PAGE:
TALKING POINT: It’s not necessary to fix what isn’t broken

rugby09 July 2024 07:15
By:Gavin Rich
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The endless comparisons between the strengths of southern and northern hemisphere rugby long ago got a bit tired, and anyway they are becoming less relevant now that South Africa’s switch to the northern club-season has blurred the distinction between the two.

Although the Rugby World Cups continue to be dominated by southern hemisphere teams, with England’s win in 2003 the only outlier and the Webb Ellis trophy having resided in either South Africa or New Zealand since 2007, the gap definitely isn’t what it used to be. And it will remain that way.

Yes, the Springboks and All Blacks played in the last global final, but the Boks squeezed past France and England respectively by just a solitary point, and Ireland were pressing for a win against the Kiwis towards the end of their quarterfinal.

And the matches played this past weekend as first tests in series featuring the four Castle Lager Rugby Championship teams underlined the fact that the so-called incoming tours have become much more competitive than they used to be.

There were three southern hemisphere wins in four. But although the world champion Springboks did deserve their win over the world’s second ranked team, Ireland, the game at Loftus could really have gone either way.

Marcus Smith’s misses at goal cost England a win against New Zealand in New Zealand, something that England haven’t achieved since their World Cup winning team was building up to the global event in 2003. And Wales were denied by a few referee calls in the game they lost to the Wallabies in Sydney. That wasn’t a nine point game and Wales could easily have won.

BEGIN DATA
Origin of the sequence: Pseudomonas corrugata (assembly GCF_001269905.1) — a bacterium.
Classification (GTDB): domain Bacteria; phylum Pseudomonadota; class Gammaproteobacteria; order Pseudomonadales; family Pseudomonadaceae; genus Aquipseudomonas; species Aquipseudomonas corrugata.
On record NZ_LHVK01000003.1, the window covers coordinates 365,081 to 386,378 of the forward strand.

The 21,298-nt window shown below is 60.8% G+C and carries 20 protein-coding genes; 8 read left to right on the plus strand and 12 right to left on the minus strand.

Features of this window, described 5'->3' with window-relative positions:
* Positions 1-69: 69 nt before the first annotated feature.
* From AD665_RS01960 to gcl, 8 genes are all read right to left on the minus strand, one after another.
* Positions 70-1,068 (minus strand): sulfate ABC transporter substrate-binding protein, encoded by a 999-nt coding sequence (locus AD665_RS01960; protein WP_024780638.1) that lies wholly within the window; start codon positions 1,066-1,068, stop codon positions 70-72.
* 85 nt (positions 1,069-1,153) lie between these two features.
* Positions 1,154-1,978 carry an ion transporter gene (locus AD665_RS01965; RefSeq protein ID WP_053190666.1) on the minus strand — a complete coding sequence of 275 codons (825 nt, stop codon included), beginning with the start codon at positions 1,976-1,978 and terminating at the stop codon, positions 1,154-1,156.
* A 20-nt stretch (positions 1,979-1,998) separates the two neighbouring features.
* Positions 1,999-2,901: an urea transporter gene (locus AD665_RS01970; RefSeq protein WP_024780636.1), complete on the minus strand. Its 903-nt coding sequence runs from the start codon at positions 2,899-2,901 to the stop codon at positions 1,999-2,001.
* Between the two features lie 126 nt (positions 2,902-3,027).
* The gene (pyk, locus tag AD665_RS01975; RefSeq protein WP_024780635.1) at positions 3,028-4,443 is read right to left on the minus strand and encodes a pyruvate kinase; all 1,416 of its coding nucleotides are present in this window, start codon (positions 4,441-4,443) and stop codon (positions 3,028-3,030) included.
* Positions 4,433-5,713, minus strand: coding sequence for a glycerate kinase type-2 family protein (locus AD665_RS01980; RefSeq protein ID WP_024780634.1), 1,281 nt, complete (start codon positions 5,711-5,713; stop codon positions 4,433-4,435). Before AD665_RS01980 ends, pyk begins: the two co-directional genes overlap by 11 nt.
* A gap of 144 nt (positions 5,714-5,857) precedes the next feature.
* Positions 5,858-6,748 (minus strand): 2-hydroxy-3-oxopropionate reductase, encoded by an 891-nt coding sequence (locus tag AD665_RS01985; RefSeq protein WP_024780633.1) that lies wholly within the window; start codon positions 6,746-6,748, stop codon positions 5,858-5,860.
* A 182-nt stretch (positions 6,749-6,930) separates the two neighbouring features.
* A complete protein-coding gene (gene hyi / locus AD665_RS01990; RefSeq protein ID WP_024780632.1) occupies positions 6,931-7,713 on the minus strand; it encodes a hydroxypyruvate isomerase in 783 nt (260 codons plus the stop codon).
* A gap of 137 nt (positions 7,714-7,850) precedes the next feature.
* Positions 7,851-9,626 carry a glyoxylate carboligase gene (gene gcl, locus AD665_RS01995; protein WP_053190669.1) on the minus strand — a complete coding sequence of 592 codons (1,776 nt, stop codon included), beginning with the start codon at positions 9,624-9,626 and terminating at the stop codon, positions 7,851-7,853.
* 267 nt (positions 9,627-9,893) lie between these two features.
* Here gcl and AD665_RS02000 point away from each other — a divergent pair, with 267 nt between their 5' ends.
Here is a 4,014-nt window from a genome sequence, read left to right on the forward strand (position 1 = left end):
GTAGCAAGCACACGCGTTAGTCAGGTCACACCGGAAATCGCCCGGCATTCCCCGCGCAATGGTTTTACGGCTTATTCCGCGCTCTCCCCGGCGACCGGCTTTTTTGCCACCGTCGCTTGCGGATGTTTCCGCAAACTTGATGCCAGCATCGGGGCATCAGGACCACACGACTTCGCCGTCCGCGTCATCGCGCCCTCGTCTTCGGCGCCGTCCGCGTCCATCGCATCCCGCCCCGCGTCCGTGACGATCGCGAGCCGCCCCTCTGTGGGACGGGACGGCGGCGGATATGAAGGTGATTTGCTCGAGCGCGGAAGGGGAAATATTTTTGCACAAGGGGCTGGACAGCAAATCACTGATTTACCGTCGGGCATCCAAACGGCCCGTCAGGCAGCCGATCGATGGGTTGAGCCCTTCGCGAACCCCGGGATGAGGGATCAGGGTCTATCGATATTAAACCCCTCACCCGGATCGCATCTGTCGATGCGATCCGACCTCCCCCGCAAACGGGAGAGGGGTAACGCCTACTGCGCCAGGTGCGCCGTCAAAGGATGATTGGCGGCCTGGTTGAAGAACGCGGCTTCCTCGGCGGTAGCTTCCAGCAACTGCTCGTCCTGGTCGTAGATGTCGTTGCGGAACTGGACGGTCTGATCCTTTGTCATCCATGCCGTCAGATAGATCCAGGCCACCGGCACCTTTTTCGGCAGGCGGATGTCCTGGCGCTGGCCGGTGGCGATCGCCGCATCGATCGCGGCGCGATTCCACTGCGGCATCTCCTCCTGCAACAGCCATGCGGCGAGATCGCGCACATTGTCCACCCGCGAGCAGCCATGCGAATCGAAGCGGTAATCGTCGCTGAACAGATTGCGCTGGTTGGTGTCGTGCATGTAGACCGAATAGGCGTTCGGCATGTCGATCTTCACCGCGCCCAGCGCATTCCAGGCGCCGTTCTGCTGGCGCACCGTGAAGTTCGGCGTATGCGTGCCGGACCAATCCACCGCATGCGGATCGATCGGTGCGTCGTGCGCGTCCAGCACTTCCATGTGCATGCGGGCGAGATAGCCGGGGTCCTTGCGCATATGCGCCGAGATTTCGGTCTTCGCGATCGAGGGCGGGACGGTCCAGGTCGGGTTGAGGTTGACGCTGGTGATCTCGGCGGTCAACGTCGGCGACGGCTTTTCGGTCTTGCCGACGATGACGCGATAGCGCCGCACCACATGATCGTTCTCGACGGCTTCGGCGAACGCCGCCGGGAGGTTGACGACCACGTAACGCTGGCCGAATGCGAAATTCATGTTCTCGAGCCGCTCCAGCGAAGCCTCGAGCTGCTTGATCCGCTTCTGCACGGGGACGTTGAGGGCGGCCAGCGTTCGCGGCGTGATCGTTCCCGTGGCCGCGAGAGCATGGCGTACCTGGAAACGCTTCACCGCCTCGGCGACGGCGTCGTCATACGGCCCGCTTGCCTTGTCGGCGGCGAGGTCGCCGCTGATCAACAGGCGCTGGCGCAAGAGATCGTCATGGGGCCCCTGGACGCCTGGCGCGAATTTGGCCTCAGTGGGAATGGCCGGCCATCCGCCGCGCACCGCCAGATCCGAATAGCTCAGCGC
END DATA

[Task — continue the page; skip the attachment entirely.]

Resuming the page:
The exception to the trend of southern wins was France’s win over Argentina in Mendoza. France were playing an experimental team so a 15 point win over a Pumas team with a new coach shouldn’t be under-played.

In the three other games though it was close and should have ignited the interest in the second games to be played this coming weekend. In all three there was no shortage of passion and commitment from the players, and there was plenty of engagement from the fans.

Which begs the question - why are these games being played over just two tests? There would certainly be appetite for a third and potentially deciding game, certainly in the series being played in South Africa and New Zealand, where there is the potential for it to be all square after the weekend.


Given the interest in these series, with the Bok games against Ireland having been sold out in a matter of minutes rather than hours several months ago, there is an even more pertinent question to ask - is it really necessary for World Rugby to be bringing in the new reality we will face from 2026 onwards, and which effectively makes some of these July series the last of their kind?

To refresh memories, in the last week of the World Cup it was announced by World Rugby that in addition to the number of teams competing in the RWC being expanded from 20 to 24, there would be a bi-annual new international competition from 2026 - nominally known as the Nations Championship.